5 ways to be like Mary (thoughts on the annunciation)

Thoughts on Luke 1:26-38 (the Annunciation)

thumb_design_1024Such a familiar passage, can you make it new/fresh for me in some way?

Here’s what I get. God’s word to Mary through Gabriel was that she was favored; meaning she was sought by grace, surrounded by God’s approval and showered with God’s blessings. Such news disturbed her, it unsettled her, she needed to get her mind around it. Our gracious God gives her reassurance, “it’s ok to not quite get it; trust my words; you are my favored one.” She had some questions about her identity and role and brought them to the interaction allowing God to unfold the details about who she is and how she will be used for the sake of the Kingdom.

Totally relatable! Like Mary, I’ve been given words from God that are hard for me to take in and believe. God calls me beloved, precious, loved, valuable, and my mind says, “What? How can this be? I’m still stuck in the muck of sin habits.” Thank goodness, God is not surprised by my questioning of God’s appraisal of me. Mary’s encounter with the messenger of God gives us hope and a path to follow.

1. Put yourself in a place where you can hear God’s message. Mary lived in a particular place at a particular time and was engaged to a particular man. She was being herself, living the life she had been given. Not lofty, not flashy, just ordinary. God comes in the regular routine of your extraordinary life. Look for him, listen for him. He speaks your name in the doing of chores, faithful one; the chirping of birds, attentive one; the teaching of children, one after my heart. Train yourself to hear the quiet greeting of God’s heart of love for you.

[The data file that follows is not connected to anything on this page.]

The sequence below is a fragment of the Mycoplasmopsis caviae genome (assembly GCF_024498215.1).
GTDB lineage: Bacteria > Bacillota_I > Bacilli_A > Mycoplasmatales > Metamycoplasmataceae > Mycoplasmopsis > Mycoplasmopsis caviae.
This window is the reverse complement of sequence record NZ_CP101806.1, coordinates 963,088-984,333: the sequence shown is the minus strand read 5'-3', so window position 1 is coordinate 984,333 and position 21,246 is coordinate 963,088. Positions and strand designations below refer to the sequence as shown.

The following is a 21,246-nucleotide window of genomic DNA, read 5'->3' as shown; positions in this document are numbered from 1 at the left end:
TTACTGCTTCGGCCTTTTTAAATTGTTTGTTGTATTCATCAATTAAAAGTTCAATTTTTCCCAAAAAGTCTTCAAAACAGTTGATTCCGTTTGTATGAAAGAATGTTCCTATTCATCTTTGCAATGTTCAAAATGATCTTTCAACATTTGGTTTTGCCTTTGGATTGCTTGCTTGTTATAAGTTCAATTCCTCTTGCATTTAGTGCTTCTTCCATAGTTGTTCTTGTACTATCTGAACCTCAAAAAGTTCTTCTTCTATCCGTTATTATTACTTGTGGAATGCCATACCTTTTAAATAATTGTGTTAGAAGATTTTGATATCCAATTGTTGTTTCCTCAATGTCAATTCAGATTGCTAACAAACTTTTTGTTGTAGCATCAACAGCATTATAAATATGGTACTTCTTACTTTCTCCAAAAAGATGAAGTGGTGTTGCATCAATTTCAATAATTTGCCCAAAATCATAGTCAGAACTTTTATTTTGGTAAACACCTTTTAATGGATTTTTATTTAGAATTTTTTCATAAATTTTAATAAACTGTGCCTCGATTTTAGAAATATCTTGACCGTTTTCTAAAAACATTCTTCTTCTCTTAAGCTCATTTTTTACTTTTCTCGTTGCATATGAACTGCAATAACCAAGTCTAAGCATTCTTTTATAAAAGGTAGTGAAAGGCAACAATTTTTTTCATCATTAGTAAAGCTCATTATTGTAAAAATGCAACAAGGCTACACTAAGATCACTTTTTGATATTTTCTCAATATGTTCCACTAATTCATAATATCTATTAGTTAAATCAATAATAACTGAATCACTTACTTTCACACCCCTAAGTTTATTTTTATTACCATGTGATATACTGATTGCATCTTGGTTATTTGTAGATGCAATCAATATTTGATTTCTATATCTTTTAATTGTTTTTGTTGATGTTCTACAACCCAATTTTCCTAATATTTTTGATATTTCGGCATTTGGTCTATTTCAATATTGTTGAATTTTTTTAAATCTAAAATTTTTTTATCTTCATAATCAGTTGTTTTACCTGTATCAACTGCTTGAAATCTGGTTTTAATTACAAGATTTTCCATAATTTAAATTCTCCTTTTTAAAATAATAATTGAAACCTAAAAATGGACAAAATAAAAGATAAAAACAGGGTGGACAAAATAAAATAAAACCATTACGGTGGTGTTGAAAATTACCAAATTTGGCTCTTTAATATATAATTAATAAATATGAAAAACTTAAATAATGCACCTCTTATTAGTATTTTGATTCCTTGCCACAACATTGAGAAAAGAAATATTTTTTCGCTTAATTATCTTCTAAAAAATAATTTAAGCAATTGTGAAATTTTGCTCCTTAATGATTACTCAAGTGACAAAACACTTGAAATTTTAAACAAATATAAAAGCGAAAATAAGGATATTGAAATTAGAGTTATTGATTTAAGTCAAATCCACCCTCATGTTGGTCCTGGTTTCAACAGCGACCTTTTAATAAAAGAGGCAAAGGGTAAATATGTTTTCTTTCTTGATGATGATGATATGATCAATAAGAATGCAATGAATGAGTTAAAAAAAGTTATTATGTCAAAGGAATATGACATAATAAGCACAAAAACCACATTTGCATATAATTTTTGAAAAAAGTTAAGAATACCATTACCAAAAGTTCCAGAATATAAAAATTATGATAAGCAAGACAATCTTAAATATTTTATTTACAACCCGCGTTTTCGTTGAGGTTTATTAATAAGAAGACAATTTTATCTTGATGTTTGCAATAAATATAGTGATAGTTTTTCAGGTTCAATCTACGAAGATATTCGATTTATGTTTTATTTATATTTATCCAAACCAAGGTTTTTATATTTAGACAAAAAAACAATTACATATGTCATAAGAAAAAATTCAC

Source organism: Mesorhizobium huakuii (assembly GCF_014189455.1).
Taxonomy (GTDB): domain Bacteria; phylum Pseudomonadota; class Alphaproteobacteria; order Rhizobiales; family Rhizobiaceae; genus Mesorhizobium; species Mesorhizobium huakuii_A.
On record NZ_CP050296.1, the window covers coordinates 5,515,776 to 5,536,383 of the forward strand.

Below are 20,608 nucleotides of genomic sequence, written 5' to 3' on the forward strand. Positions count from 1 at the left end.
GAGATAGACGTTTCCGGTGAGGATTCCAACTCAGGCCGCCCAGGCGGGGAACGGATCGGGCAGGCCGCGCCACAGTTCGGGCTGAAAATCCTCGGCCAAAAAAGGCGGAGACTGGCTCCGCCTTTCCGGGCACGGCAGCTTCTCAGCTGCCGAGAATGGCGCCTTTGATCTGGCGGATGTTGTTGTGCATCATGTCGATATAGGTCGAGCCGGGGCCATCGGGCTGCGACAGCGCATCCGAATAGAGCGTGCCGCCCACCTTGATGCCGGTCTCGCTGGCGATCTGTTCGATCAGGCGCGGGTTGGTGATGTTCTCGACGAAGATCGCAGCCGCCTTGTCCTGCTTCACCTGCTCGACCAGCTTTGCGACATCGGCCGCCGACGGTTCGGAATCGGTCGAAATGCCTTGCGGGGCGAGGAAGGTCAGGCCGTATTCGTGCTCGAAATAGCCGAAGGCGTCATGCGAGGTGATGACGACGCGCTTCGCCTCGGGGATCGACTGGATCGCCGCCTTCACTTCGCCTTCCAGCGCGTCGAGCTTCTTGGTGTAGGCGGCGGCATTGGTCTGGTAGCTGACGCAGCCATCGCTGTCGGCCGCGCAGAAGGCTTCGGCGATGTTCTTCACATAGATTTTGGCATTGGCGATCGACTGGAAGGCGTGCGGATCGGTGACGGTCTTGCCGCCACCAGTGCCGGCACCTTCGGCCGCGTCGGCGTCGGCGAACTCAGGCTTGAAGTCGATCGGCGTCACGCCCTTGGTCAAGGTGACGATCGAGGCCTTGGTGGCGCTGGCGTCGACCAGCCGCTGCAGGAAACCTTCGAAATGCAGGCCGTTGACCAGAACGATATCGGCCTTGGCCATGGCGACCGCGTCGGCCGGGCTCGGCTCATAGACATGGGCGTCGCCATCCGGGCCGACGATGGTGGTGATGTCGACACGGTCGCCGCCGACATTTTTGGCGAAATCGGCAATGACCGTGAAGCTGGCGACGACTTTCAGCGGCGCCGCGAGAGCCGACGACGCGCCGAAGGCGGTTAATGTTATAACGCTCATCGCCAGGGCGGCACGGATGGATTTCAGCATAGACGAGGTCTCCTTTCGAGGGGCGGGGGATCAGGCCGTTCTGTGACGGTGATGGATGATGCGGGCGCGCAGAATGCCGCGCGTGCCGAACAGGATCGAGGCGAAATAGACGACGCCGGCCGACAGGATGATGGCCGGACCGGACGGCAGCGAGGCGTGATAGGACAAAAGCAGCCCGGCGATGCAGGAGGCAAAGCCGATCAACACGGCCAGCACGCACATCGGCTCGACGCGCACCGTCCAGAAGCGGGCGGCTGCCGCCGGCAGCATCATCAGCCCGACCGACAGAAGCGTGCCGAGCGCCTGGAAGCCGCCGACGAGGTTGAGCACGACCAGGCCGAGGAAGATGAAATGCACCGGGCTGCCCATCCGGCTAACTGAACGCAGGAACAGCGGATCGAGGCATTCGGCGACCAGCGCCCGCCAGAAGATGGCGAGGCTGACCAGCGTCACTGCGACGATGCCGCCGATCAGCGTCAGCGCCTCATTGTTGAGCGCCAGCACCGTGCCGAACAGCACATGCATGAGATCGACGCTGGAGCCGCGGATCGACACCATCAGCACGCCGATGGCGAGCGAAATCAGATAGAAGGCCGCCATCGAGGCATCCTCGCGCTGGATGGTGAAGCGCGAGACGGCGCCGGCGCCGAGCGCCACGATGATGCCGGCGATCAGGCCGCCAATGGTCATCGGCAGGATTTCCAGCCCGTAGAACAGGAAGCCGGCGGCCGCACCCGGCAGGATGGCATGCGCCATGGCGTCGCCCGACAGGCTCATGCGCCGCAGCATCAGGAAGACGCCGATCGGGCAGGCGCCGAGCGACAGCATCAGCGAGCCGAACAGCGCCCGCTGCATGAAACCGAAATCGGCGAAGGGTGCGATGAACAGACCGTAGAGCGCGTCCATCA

2. Gather the names God gives you. As you read the scriptures, pay attention to the words of affirmation and affection God offers. It’s easy sometimes to identify with the warnings and the admonishments God speaks, we know how deserving we are of his correction. But there are probably just as many words of affirmation as there are judgment. (I’ve never actually done a comparative study, but I bet someone has!) Read through Zephaniah 3 for example, daughter, delightful, rejoiced over, praised, honored, gathered; or Hosea 14, loved freely, splendorous, beautiful. Don’t be afraid to claim the love of God, even if it seems hard to believe.

3. Admit the ways it seems impossible for such names to be your reality. Mary had no husband, I have no perfection. And yet God says with him, all is possible. God announces my belovedness. I counter with the ways I am not worthy of being loved; I’m impatient, often grumpy when I don’t get my way, ready to point out other’s faults, how can such a sour, selfish person be lovable? Bringing these traits into the light, admitting them is the beginning of the transformation. It reminds me that love is based on love, not performance.

4. Let love woo you to want to be more beloved than broken. Face the direction of God’s love and walk toward it. Focus on God’s delight, God’s choosing, let your heart want to not let anything rule your mind but God’s truth. Trust in God’s word’s and action more than your own experience of yourself. I really screwed up that interaction with my husband, I’m embarrassed and ashamed. I should hide myself. God says,“you are accepted, sin has broken you, come into to the light and let me cleanse and restore you to my picture of you: beautiful and valued.” Breathe. Remember it is a process, a journey, each faithful step takes you closer to your kingdom reality.

5. Act like the person God sees in you. Mary called herself the handmaiden of the Lord, call yourself God’s beloved daughter. How would a beloved daughter act? She would trust her parents to care for her in every way, so why worry? Why be greedy? Why be jealous? When you forget who you are, look in the mirror God provides, wash off the smudge of sin you see, adjust your crown and walk with the dignity of a child of  the King. Thank you and amen.